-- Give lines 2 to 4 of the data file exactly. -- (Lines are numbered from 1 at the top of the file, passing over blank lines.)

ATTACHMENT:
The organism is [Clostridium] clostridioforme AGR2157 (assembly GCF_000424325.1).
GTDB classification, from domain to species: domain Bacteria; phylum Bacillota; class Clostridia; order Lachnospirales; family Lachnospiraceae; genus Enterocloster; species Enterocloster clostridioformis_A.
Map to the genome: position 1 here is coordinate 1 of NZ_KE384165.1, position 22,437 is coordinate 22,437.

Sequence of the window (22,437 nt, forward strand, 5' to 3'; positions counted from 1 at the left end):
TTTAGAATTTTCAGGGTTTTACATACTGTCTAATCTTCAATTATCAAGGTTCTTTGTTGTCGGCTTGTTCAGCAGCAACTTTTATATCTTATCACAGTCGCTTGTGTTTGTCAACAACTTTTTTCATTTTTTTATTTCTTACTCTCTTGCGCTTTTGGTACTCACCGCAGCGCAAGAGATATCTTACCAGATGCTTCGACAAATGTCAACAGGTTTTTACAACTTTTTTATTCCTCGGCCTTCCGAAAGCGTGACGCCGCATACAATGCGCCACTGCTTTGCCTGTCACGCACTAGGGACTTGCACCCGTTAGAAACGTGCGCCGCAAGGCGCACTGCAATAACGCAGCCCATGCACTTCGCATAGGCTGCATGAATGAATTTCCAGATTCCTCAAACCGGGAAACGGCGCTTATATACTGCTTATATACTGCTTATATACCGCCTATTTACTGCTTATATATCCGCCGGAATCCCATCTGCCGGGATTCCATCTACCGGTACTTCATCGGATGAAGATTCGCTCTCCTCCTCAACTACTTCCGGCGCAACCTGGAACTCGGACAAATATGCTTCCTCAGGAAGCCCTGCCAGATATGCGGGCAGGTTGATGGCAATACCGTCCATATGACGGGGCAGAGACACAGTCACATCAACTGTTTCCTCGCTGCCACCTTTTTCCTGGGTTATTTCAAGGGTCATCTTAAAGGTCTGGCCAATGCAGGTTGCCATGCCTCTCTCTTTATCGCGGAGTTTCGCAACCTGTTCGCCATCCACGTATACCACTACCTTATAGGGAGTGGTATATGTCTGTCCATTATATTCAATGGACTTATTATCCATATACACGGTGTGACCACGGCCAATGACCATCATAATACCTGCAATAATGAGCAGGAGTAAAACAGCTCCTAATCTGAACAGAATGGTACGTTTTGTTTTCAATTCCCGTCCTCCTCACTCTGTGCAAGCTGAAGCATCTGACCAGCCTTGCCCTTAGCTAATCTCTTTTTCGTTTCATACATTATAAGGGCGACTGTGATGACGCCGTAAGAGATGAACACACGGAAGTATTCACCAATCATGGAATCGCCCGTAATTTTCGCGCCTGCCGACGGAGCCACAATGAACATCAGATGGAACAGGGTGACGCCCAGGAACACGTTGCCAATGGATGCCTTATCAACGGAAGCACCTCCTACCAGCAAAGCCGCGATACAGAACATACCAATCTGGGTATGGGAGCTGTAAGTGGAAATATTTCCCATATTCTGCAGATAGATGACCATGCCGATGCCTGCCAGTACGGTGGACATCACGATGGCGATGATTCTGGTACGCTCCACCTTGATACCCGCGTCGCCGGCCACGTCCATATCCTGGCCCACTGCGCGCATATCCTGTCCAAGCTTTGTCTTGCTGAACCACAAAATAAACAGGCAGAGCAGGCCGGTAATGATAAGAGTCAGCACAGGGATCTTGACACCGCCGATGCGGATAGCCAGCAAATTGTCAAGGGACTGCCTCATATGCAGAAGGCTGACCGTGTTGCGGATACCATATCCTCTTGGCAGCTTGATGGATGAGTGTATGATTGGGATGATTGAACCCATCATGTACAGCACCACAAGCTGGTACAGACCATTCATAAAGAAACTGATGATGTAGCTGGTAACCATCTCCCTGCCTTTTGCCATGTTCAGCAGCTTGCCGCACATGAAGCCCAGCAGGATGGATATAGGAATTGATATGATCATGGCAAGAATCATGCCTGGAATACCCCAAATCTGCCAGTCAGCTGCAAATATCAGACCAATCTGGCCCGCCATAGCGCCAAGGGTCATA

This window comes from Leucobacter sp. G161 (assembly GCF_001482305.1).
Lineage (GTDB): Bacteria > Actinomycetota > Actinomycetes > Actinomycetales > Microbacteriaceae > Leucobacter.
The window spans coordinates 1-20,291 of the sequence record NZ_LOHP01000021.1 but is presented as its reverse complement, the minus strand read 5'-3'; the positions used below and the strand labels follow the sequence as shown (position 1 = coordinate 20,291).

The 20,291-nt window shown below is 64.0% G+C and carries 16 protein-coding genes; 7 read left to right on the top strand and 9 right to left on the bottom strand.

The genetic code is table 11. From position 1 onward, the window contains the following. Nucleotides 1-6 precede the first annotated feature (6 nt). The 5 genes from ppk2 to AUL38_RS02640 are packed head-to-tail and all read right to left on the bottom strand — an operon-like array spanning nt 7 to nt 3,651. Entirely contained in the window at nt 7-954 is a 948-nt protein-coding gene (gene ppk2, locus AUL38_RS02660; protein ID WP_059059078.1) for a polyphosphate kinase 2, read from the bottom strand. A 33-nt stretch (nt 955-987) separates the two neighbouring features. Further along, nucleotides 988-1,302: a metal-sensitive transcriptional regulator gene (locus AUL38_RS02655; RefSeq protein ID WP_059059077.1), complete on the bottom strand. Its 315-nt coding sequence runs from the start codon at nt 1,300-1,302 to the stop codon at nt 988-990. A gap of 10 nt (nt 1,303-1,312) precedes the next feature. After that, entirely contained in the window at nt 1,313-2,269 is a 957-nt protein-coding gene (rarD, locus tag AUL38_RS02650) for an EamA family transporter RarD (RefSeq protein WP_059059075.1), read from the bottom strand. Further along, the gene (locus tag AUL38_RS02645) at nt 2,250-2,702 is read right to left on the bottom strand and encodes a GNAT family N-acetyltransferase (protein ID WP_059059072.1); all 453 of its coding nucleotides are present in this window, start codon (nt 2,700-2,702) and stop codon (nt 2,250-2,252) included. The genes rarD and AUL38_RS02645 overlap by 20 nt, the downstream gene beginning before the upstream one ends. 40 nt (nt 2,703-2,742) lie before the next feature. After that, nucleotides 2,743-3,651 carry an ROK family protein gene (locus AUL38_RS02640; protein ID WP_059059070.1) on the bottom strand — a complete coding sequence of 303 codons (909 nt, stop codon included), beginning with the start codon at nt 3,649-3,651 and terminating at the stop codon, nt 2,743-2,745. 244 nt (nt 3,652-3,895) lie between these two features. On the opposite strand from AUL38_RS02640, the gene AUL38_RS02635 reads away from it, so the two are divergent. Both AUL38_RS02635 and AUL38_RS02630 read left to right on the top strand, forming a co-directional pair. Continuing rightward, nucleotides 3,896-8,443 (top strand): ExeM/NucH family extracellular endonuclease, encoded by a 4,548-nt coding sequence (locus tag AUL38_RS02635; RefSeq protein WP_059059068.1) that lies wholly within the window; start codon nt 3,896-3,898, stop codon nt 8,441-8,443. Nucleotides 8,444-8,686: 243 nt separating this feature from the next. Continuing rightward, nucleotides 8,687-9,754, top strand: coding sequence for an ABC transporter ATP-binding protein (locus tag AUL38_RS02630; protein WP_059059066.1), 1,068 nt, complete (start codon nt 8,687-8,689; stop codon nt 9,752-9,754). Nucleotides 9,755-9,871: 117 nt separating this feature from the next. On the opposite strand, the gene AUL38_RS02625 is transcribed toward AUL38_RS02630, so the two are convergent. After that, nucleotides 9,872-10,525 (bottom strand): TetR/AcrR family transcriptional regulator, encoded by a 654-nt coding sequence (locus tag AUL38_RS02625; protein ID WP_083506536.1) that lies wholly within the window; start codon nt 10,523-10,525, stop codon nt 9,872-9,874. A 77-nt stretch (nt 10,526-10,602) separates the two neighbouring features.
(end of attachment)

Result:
GTDB classification, from domain to species: domain Bacteria; phylum Bacillota; class Clostridia; order Lachnospirales; family Lachnospiraceae; genus Enterocloster; species Enterocloster clostridioformis_A.
Map to the genome: position 1 here is coordinate 1 of NZ_KE384165.1, position 22,437 is coordinate 22,437.

Sequence of the window (22,437 nt, forward strand, 5' to 3'; positions counted from 1 at the left end):